27 Apr What is the Net Promoter Score, How to Measure It, and Why It Matters
The Net Promoter Score is a metric used to determine a company’s customer loyalty, enthusiasm, and contentment. It is obtained by asking customers the question: “According to your experience, on a scale of 0 – 10, what is the probability of you suggesting this company or product to a colleague or friend?” Net promoter scores (NPS) help firms enhance their services, delivery, and customer service, among other aspects, to boost consumer loyalty.
As a metric, NPS helps organizations of all sizes focus on a mission-oriented goal. For example: raising their NPS score by acquiring more enthusiastic clients who can be easily quantified and tracked over a given period.
NPS can be utilized in forecasting business growth. If your firm’s NPS is high (or more than the average in the industry), it indicates that you have a good relationship with customers. They may act as brand ambassadors, verbally raise awareness, and generate a net improved growth cycle.
How to Calculate the Net Promoter Score
To calculate the NPS of your SaaS, simply subtract the percentage of your consumers who answer the questions with a 6 or less from the percentage of consumers who answer the net promoter score questions with a 9 and 10. The first group is referred to as ‘detractors’ while the second group, who highly rate your services, is referred to as “promoters.”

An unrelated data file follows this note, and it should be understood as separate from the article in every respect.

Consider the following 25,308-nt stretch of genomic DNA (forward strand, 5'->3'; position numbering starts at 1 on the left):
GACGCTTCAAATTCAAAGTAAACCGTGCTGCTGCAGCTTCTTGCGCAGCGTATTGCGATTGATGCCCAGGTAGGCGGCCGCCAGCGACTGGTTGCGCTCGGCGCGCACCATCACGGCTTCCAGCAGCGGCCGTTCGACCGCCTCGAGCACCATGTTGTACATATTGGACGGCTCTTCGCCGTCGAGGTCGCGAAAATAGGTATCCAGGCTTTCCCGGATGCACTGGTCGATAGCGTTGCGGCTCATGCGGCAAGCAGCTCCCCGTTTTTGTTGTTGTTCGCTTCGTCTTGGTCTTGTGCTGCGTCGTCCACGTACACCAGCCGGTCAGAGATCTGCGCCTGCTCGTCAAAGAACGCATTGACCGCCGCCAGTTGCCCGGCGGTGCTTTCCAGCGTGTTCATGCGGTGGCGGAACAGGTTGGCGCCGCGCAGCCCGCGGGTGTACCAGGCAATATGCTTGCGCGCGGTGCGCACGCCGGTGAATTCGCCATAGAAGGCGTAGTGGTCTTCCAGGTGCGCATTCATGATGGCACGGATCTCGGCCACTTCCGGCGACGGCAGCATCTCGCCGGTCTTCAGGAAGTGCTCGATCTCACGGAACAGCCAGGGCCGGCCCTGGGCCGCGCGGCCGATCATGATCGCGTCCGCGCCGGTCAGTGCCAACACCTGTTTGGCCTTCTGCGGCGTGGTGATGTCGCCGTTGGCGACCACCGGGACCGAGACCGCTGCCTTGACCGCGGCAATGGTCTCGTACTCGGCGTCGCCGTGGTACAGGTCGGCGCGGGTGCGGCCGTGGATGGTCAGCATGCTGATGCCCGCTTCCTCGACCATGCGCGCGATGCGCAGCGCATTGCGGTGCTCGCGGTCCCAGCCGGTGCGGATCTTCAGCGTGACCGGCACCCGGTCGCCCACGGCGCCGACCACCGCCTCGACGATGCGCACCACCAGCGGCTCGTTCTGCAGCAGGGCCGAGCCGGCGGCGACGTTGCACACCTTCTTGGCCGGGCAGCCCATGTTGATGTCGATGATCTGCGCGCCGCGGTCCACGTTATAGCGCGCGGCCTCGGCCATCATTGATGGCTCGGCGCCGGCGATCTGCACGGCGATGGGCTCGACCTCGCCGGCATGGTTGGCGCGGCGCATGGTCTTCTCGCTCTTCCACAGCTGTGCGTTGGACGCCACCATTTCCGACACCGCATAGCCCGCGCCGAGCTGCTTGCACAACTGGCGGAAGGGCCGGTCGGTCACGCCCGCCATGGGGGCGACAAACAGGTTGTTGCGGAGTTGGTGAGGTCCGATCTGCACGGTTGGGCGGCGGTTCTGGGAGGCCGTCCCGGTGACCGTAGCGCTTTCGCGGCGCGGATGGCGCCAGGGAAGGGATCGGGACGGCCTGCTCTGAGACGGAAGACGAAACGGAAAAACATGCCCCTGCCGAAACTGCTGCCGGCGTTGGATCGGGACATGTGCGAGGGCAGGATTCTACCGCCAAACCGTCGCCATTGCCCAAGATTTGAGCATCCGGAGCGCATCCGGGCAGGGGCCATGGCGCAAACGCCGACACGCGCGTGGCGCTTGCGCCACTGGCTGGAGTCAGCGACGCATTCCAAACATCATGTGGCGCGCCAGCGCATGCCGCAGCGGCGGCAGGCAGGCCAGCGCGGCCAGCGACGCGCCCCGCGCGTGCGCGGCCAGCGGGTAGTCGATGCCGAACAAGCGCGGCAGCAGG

The following formula is a simplification of the process:
NPS = % of PROMOTERS – % of DETRACTORS
Net Promoter Score Scale
The Net Promoter System classifies customers into three categories based on their feedback to the standard question, “Would you recommend us to your colleagues or friends?”
Promoters (scores of nine or ten) are the most loyal and enthusiastic customers of a SaaS. They are most likely to be brand advocates, improve the reputation of the SaaS, as well as create referral flows that help drive the company’s growth.
Detractors (scores between 0 and 6) are unlikely to promote a product or company to their counterparts, are unlikely to make more purchases, and, in the worst scenarios, may discourage prospective customers.
Passives (scores 7 and 8) neither promote nor harm the brand of the SaaS. Although they are not included in the calculation of NPS, they are on the verge of becoming promoters. As a result, trying to convert them into promoters may bear fruit and it is an investment worth making.
Interpreting Your Net Promoter Score
The NPS is expressed as a numeral ranging from -100 to 100. When a company has more detractors compared to its promoters, the NPS score is negative; and when the opposite is true, the NPS score is positive.
Net Promoter Score and its Relevance to Your Saas Business
Keeping track of the NPS averages in your niche can help you follow how your significant competitors are faring, as well as provide further context for what constitutes a ‘good’ or ‘poor’ score.
Any score above 0 is considered ‘excellent’ in the -100 to +100 range because it implies that a company has more promoters.
Before you freak out, always remember that while an NPS of -3 may look poor, it is crucial to compare it with your competitors to put it into context. If your industry average is -10, this score suddenly appears less negative. So always compare your metrics to the industry standards, no matter the metric.